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Aligning Data and Models: Lessons Learned from Alexa’s Ineffective Implementation in the Age of Generative AI

Back in the day, every company was vying for Alexa’s attention. Numerous businesses launched Alexa’s “Skills” all at once, from major pizza franchises to top ride-sharing startups. The voice assistant generated a lot of attention thanks to this marketing campaign, but none of the brands that invested time and money in it saw any substantial returns.

Consider our actual usage of the device. Most people probably don’t often ask these virtual assistants to “Alexa, book me a spa session.” As an alternative, humans all tended to stick to straightforward requests like “Alexa, what time is it?” and “Alexa, set a timer for 10 minutes.” Unfortunately, a lot of the companies that attempted to capitalize on Amazon’s voice assistant found that their products were “a huge number of glorified clock radios.”

According to Rob LoCascio, generative AI and large language models (LLMs) have surpassed rules-based assistants like Alexa and Siri, and are expected to revolutionize how marketers interact with their target audiences. Many believe that generative AI will have a significant impact on business, comparable to the invention of the PC. This opinion was recently shared by the Rob on CNBC. To avoid investing time and resources in fruitless endeavors like Alexa, it is also essential to consider the lessons learned from past AI models’ ineffective implementations.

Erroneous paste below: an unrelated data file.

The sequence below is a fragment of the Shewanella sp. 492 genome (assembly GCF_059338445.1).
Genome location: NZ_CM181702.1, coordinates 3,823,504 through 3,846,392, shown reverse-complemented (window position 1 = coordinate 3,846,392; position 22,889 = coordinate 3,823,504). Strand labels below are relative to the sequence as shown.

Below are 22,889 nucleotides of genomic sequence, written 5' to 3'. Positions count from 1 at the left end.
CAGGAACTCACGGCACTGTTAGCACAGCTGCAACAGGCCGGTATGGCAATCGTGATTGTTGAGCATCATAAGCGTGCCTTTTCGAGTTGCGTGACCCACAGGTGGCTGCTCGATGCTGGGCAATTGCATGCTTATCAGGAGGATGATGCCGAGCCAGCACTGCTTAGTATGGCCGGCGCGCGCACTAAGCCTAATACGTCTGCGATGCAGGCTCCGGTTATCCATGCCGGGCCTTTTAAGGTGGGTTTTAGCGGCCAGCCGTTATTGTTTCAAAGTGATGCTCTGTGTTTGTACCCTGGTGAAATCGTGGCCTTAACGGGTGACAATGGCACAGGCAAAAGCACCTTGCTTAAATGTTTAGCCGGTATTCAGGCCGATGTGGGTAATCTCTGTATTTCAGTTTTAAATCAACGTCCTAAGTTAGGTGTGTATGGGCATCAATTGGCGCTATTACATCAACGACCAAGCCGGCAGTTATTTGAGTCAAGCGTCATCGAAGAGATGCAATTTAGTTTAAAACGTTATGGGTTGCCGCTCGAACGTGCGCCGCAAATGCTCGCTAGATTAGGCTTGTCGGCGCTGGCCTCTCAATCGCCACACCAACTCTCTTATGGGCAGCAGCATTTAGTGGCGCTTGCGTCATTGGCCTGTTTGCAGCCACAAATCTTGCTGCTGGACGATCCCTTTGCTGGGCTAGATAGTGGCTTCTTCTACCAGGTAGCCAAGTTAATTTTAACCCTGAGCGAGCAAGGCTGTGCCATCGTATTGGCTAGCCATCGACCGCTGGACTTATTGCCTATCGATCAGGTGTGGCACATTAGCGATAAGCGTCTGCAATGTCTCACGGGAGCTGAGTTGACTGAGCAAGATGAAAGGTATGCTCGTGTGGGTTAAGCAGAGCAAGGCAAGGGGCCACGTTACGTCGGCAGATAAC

The data model and the data set are the two most crucial components of AI applications. Results are produced using a model and data collection (such as OpenAI’s LLM). A lot of attention is being paid to models right now as a result of high-profile debuts like ChatGPT. However, companies and customers will never achieve their desired results without the proper fusion of models and data sets. 

The quality of generative AI’s outputs or results depends on how well the model underlying them and the data feeding them match. Let’s imagine you work for a healthcare organization and want to offer personalized COVID safety recommendations ahead of the cold and flu season based on the city or state of your consumers. Let’s also assume that you’ve chosen the best model and are confident in its ability to produce words in the appropriate tone of voice, without prejudice toward any particular set of individuals, and even integrate with your backend systems to remind customers to make appointments or assist them in doing so. 

However, you use discussions from the public internet to create the COVID information you send your consumers. If your intention was to produce reliable, practical healthcare advice, you’ve already failed because there is much too much inaccurate material and noise online concerning COVID. The data set may not have matched the model you chose to communicate with your audience. 

Similar to Alexa’s Skills, none of the brands that attempted to employ them ever found success because Amazon was Amazon and only Amazon. The main goal has always been to increase your Amazon purchases rather than to promote other platforms’ businesses. The Amazon use cases remained the model’s primary focus. The objectives that restaurant and transportation brands (and their end users) sought to accomplish with Alexa were never intended to be achieved. 

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